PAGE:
The Board is seeking a 5.5 percent property tax increase for the projects. The increase equates to an extra $55 annually for $100,000 worth of property. The plan replaces academic portions of the high schools, but keeps the athletic facilities.
Chief Operations Officer Brad Hawkins said the buildings are in need of replacement.
“On our facility plan, buildings are rated one to five with five being the worst and that is where Hopkinsville High School is currently and Christian County High School is at a four,” Hawkins said.
According to Hawkins, both of the public high schools were built in the 1960s.
Hawkins said if the board approves the tax it could be recalled, or affirmed if enough citizens sign a petition to bring it to a vote. They would have 45 days to gather signatures. If the ‘nickel tax’ passes without a petition, the property tax goes into effect in October.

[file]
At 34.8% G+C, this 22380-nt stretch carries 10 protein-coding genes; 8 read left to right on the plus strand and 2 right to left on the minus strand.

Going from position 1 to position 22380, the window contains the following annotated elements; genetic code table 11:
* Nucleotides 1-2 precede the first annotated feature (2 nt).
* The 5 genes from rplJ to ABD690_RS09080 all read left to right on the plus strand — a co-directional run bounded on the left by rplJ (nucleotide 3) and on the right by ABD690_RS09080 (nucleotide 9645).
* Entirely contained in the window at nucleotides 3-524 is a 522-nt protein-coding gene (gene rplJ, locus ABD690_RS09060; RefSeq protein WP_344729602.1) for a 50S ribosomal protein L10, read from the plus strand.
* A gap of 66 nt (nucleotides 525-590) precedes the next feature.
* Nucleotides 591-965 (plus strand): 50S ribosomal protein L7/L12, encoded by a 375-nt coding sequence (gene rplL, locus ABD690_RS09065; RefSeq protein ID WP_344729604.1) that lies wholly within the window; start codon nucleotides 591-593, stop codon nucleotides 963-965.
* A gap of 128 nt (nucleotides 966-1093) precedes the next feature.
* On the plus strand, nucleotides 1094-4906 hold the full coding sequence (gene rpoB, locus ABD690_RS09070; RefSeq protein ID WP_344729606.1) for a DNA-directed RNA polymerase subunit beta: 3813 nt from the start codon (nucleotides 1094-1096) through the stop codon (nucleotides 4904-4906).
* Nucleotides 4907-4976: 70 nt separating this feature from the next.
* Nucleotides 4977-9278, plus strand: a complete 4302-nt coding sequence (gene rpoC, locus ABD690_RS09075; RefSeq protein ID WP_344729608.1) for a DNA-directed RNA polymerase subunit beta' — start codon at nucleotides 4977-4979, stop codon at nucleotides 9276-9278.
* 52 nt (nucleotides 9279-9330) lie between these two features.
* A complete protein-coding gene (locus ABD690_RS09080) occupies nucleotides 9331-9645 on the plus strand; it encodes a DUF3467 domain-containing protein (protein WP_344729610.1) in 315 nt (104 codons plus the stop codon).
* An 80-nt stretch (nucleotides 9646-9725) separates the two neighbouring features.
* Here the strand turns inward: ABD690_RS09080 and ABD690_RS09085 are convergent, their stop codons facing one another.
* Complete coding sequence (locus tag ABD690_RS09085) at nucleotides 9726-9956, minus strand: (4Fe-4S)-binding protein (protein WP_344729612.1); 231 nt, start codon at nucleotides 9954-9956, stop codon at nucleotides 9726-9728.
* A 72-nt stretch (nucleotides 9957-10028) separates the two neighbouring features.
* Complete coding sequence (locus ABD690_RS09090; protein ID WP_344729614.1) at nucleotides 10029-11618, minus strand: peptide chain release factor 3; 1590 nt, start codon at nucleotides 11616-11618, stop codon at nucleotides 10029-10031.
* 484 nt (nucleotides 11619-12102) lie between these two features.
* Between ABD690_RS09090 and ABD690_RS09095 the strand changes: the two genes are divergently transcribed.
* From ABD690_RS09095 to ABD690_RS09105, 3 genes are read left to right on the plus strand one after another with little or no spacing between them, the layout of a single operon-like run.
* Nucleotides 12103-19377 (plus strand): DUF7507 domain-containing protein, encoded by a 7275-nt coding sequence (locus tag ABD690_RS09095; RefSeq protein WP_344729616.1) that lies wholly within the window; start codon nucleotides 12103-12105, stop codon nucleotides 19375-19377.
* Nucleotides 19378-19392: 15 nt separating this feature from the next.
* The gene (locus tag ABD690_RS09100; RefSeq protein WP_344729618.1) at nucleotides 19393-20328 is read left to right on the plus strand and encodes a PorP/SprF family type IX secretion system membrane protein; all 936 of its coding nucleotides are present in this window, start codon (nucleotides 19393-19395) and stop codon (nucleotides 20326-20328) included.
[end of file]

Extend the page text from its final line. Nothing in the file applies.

A public forum on the tax is at 5:30 p.m. at the Board of Education Central Office at 200 Glass Ave in Hopkinsville, Ky.
Note: This story has been updated to better credit the source we interviewed. Brad Hawkins was originally credited as Brad Darnell.